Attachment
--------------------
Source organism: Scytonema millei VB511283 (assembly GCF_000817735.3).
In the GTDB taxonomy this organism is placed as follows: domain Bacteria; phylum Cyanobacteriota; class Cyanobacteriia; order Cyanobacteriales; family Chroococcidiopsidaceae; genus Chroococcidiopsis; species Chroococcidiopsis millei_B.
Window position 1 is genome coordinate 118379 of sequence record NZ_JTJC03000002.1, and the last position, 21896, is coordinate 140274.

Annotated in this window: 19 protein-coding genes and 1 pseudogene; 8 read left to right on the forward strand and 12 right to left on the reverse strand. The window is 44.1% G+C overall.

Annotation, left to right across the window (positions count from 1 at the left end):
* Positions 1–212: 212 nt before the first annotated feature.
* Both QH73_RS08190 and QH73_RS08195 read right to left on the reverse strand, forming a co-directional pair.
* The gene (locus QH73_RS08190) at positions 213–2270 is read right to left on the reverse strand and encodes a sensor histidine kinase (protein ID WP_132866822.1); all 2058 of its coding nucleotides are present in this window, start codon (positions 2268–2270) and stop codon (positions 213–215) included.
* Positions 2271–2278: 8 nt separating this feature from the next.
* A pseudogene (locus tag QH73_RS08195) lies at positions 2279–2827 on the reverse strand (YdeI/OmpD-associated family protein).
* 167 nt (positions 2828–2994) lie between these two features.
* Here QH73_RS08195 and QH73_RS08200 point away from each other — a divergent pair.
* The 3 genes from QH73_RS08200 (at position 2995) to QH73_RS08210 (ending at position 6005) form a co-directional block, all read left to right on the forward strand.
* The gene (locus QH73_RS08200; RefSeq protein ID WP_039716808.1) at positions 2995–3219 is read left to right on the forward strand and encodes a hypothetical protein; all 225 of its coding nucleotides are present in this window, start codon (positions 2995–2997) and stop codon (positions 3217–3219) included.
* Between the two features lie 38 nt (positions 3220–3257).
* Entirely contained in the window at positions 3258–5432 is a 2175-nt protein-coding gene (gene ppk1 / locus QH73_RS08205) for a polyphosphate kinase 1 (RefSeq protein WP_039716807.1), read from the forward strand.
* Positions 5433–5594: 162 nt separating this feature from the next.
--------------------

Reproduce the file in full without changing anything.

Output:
Source organism: Scytonema millei VB511283 (assembly GCF_000817735.3).
In the GTDB taxonomy this organism is placed as follows: domain Bacteria; phylum Cyanobacteriota; class Cyanobacteriia; order Cyanobacteriales; family Chroococcidiopsidaceae; genus Chroococcidiopsis; species Chroococcidiopsis millei_B.
Window position 1 is genome coordinate 118379 of sequence record NZ_JTJC03000002.1, and the last position, 21896, is coordinate 140274.

Annotated in this window: 19 protein-coding genes and 1 pseudogene; 8 read left to right on the forward strand and 12 right to left on the reverse strand. The window is 44.1% G+C overall.

Annotation, left to right across the window (positions count from 1 at the left end):
* Positions 1–212: 212 nt before the first annotated feature.
* Both QH73_RS08190 and QH73_RS08195 read right to left on the reverse strand, forming a co-directional pair.
* The gene (locus QH73_RS08190) at positions 213–2270 is read right to left on the reverse strand and encodes a sensor histidine kinase (protein ID WP_132866822.1); all 2058 of its coding nucleotides are present in this window, start codon (positions 2268–2270) and stop codon (positions 213–215) included.
* Positions 2271–2278: 8 nt separating this feature from the next.
* A pseudogene (locus tag QH73_RS08195) lies at positions 2279–2827 on the reverse strand (YdeI/OmpD-associated family protein).
* 167 nt (positions 2828–2994) lie between these two features.
* Here QH73_RS08195 and QH73_RS08200 point away from each other — a divergent pair.
* The 3 genes from QH73_RS08200 (at position 2995) to QH73_RS08210 (ending at position 6005) form a co-directional block, all read left to right on the forward strand.
* The gene (locus QH73_RS08200; RefSeq protein ID WP_039716808.1) at positions 2995–3219 is read left to right on the forward strand and encodes a hypothetical protein; all 225 of its coding nucleotides are present in this window, start codon (positions 2995–2997) and stop codon (positions 3217–3219) included.
* Between the two features lie 38 nt (positions 3220–3257).
* Entirely contained in the window at positions 3258–5432 is a 2175-nt protein-coding gene (gene ppk1 / locus QH73_RS08205) for a polyphosphate kinase 1 (RefSeq protein WP_039716807.1), read from the forward strand.
* Positions 5433–5594: 162 nt separating this feature from the next.